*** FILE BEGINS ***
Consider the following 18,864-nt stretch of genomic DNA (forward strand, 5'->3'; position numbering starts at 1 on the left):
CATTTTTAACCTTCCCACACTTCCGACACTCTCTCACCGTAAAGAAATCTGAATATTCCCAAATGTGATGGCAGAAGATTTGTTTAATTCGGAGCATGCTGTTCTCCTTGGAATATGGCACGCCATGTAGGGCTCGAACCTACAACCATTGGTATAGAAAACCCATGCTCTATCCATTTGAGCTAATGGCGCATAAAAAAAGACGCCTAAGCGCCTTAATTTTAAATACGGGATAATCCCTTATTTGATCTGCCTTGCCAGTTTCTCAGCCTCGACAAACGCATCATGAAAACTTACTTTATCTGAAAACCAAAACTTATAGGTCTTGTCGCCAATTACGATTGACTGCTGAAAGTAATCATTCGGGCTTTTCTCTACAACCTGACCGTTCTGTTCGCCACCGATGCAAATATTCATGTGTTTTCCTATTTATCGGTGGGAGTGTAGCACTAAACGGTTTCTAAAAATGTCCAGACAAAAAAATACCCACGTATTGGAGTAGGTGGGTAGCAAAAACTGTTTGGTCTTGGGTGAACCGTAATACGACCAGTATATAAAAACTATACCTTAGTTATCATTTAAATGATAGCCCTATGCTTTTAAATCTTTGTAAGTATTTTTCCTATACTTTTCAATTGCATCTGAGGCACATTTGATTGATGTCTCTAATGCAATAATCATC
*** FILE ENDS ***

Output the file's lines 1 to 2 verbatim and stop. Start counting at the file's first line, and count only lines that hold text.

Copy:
Consider the following 18,864-nt stretch of genomic DNA (forward strand, 5'->3'; position numbering starts at 1 on the left):
CATTTTTAACCTTCCCACACTTCCGACACTCTCTCACCGTAAAGAAATCTGAATATTCCCAAATGTGATGGCAGAAGATTTGTTTAATTCGGAGCATGCTGTTCTCCTTGGAATATGGCACGCCATGTAGGGCTCGAACCTACAACCATTGGTATAGAAAACCCATGCTCTATCCATTTGAGCTAATGGCGCATAAAAAAAGACGCCTAAGCGCCTTAATTTTAAATACGGGATAATCCCTTATTTGATCTGCCTTGCCAGTTTCTCAGCCTCGACAAACGCATCATGAAAACTTACTTTATCTGAAAACCAAAACTTATAGGTCTTGTCGCCAATTACGATTGACTGCTGAAAGTAATCATTCGGGCTTTTCTCTACAACCTGACCGTTCTGTTCGCCACCGATGCAAATATTCATGTGTTTTCCTATTTATCGGTGGGAGTGTAGCACTAAACGGTTTCTAAAAATGTCCAGACAAAAAAATACCCACGTATTGGAGTAGGTGGGTAGCAAAAACTGTTTGGTCTTGGGTGAACCGTAATACGACCAGTATATAAAAACTATACCTTAGTTATCATTTAAATGATAGCCCTATGCTTTTAAATCTTTGTAAGTATTTTTCCTATACTTTTCAATTGCATCTGAGGCACATTTGATTGATGTCTCTAATGCAATAATCATC